The TERA photographs are of women I don't know in intimate and vulnerable moments. Some are artfully done and lovely to look at, some are not. But the point of the controversy is that that they were originally posted in a controlled context for known friends to share an important moment in a relationship that matters to them. Facebook's action against these images demonstrates that they assume a very different intent -- the intent to arouse or titillate, the way pornography intends. I believe that's the compelling point in this dispute, along with the right to share images in what many people consider to be (but truthfully is not) a personal, private space online.

Tuesday, December 30, 2008

on edge

Atari bling ring
by Sakurako Shimizu

It is connectivity, more than money or stature, that determines individual power.

Ann-Maria Slaughter paraphrasing David Rothkopf in America's Edge: Power in the Networked Century in the January/February 2009 issue of Foreign Affairs.


Do you know that God smiles when you be you?

Pastor Rick Warren speaking at TED.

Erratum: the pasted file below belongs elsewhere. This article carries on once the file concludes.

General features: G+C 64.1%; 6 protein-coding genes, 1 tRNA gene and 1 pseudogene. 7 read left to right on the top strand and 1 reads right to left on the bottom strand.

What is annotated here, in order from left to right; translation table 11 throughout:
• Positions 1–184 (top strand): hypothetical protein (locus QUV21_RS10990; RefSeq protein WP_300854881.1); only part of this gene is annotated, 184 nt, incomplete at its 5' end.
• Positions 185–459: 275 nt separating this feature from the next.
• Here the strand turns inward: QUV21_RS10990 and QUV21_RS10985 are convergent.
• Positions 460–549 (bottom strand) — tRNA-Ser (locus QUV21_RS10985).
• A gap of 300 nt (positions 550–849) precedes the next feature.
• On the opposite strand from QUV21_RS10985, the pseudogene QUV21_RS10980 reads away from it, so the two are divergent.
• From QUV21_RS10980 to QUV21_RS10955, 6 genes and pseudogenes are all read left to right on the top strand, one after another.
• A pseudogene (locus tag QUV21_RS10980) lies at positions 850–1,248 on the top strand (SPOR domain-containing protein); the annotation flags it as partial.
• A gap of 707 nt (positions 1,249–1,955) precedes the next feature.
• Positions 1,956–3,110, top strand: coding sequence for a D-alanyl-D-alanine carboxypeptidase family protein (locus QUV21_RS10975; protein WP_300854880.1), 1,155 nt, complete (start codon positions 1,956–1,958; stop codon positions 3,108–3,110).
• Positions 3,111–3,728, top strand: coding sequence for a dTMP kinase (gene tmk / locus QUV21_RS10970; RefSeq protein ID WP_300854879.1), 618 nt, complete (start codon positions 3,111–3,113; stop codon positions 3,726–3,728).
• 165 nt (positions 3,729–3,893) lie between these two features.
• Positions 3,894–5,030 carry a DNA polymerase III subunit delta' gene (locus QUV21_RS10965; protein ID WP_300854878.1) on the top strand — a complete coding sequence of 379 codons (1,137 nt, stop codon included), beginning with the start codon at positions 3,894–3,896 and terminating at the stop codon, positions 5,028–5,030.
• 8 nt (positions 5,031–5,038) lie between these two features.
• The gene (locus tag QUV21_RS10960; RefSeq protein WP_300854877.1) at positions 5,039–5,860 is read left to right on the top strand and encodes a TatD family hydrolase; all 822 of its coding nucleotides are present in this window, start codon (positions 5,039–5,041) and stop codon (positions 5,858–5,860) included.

I linked through to the TED lecture from John Hodgman’s piece on Obama’s selection of Warren to deliver the invocation at the inaugural.

The quote that I’ve extracted above comes at the very end of the twenty-plus minute talk in which Warren speaks to living a purpose-driven life and how crucial it is that each of us be who we are “wired to be.”

There’s heartbreak and hypocrisy in that statement, of course, because Warren’s stand against gay marriage suggests that he’s opposed to folks being who they are wired to be if they're wired to be gay.

On the upside of the Prop 8 debate, the New York Times ran a lovely piece on Mildred Loving, who combated miscegenation laws in her lifetime and voiced her support for gay marriage before she passed away this last year.

Let me know if you can read it without choking up -- I couldn’t.

the poor getting poorer index

So we at developed the Poor Getting Poorer Index — a basket of 22 equal-weighted stocks that includes the retailers, white-label manufacturers, repossession agencies, dollar stores, pawnshops and other public companies poised to capitalize on rising poverty. This year the index would have generated a positive return of about 9 percent, easily outperforming the 40 percent decline of the Standard & Poor’s 500-stock index.

The Beneficiaries of the Downturn in the New York Times

Sunday, December 28, 2008

upstairs bath (afternoon)


to have and to hold

Illus: Soviet Mayan Playing Cards via bad banana blog